The Church, therefore, earnestly desires that Christ’s faithful, when present at this mystery of faith, should not be there as strangers or silent spectators; on the contrary, through a good understanding of the rites and prayers they should take part in the sacred action conscious of what they are doing, with devotion and full collaboration. They should be instructed by God’s word and be nourished at the table of the Lord’s body; they should give thanks to God; by offering the Immaculate Victim, not only through the hands of the priest, but also with him, they should learn also to offer themselves; through Christ the Mediator, they should be drawn day by day into ever more perfect union with God and with each other, so that finally God may be all in all. (Sacrosanctum Concilium 48)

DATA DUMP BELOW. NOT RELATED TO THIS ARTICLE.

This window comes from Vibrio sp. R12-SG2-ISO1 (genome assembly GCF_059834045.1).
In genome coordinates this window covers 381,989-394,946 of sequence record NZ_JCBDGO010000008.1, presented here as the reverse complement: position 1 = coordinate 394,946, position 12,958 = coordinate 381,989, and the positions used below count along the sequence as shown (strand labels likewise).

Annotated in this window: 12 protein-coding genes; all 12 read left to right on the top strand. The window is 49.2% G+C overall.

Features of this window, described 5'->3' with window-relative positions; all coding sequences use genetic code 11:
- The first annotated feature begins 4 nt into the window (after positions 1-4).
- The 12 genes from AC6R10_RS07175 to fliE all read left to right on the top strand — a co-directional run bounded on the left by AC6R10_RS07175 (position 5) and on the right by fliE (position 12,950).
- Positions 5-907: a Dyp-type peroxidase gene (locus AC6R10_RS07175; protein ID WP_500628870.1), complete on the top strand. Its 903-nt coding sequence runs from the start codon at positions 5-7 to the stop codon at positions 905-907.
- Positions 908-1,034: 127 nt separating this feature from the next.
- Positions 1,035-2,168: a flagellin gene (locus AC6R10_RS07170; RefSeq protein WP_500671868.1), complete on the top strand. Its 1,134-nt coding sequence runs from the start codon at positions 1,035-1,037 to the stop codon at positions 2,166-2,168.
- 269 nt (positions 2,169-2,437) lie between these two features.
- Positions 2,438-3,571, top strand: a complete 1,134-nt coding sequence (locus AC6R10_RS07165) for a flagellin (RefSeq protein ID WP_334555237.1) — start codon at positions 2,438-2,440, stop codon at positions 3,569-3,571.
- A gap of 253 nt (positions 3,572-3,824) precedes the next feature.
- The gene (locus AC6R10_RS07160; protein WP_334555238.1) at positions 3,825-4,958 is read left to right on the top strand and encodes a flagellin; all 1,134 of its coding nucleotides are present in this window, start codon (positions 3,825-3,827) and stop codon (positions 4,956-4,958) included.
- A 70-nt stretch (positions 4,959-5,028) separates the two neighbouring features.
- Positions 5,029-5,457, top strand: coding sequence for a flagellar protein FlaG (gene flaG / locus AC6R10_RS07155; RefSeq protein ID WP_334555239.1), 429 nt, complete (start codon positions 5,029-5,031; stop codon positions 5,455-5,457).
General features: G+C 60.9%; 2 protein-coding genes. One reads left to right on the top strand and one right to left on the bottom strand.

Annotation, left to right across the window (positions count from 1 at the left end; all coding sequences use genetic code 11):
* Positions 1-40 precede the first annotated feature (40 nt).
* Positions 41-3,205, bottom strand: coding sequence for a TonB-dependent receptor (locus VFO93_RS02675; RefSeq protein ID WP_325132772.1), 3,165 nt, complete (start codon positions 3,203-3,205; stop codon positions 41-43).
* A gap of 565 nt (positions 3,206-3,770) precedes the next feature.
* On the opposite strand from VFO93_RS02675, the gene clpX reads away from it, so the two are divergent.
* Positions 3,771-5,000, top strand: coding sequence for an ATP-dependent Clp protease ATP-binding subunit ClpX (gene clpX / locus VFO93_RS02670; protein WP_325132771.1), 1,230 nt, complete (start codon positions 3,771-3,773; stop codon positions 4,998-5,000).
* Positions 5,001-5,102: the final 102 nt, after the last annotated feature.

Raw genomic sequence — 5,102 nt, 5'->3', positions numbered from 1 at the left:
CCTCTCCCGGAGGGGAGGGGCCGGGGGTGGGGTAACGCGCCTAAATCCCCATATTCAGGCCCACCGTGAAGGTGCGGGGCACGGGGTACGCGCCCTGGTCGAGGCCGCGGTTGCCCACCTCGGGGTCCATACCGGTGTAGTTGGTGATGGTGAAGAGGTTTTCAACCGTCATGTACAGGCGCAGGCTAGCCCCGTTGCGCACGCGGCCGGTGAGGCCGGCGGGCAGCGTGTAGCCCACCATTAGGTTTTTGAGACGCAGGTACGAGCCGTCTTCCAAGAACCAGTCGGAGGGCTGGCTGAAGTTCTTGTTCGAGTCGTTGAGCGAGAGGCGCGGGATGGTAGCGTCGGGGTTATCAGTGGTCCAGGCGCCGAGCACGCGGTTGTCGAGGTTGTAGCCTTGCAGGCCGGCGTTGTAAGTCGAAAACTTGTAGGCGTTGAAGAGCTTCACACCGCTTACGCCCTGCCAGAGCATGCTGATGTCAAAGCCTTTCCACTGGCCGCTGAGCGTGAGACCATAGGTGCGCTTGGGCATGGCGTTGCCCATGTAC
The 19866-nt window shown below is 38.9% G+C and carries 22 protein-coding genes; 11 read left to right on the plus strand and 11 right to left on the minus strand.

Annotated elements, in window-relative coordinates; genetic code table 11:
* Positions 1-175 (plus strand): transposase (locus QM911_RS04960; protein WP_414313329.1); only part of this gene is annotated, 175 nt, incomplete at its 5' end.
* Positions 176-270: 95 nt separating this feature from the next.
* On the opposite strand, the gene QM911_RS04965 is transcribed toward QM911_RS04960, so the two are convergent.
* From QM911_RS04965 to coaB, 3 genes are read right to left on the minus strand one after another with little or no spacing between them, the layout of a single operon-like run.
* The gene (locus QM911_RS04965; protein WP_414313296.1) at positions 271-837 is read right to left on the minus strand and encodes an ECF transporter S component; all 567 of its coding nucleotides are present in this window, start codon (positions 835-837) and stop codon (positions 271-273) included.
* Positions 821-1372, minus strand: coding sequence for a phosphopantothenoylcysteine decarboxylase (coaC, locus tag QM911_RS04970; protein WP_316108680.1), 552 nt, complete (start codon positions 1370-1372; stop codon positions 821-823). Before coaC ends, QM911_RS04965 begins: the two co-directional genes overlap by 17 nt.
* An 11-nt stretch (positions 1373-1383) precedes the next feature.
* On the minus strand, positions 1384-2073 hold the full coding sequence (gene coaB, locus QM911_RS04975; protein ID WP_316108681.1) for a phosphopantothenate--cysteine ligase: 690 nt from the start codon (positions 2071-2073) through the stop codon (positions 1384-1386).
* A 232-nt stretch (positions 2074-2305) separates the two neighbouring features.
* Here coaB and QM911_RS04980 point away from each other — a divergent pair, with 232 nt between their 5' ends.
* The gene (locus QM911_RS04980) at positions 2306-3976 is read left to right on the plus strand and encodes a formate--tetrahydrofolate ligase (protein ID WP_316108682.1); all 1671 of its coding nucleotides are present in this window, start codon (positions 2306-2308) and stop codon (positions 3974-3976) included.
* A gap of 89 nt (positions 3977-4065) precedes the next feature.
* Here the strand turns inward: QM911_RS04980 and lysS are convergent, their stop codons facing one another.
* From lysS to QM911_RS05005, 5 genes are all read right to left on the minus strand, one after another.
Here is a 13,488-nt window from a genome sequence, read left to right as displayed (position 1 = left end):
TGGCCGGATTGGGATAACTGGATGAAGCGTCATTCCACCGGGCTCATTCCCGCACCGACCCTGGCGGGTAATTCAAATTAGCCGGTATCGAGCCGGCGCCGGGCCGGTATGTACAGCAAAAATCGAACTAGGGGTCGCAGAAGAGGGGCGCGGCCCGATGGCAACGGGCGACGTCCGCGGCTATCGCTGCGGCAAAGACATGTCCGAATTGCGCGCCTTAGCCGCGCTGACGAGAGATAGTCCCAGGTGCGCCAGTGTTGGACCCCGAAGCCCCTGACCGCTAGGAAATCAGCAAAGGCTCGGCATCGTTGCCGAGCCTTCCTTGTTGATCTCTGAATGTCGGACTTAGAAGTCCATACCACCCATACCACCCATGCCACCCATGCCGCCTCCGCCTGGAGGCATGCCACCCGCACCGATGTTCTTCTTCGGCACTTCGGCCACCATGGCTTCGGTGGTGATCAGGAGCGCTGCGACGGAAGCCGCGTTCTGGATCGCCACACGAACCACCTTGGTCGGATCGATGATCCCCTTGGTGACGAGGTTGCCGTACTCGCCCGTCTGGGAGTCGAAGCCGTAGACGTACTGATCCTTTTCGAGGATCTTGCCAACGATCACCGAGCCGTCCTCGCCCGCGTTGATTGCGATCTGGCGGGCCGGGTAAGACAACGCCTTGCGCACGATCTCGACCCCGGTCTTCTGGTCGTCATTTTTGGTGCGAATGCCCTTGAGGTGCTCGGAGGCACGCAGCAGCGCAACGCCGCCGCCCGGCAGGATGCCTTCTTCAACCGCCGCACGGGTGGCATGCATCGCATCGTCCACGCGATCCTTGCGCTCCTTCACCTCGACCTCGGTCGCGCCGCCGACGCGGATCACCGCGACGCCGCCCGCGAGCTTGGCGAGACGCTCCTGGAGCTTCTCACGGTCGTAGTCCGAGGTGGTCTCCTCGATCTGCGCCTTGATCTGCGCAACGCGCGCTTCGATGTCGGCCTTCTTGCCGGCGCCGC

Ultimately, the strangeness of the Eucharist facilitates its intimate and communal nature. Like Jesus himself, it unites what is earthly with what is divine: wine becomes Jesus’ blood, shed for us all. At Mass, all of us eat and drink together—something we do throughout each day both to survive and for enjoyment—as we partake of the Eucharist, and we encounter Jesus in an experience that is simultaneously mundane and sublime.

Image source: Giotto, Last Supper (https://search.creativecommons.org/photos/29dcdb82-233c-478c-be38-418deefd4f10)

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Angela Rasmussen

Angela Rasmussen has a Ph.D. in biblical studies. She teaches at Georgetown University and The Catholic University of America. She is married with three daughters.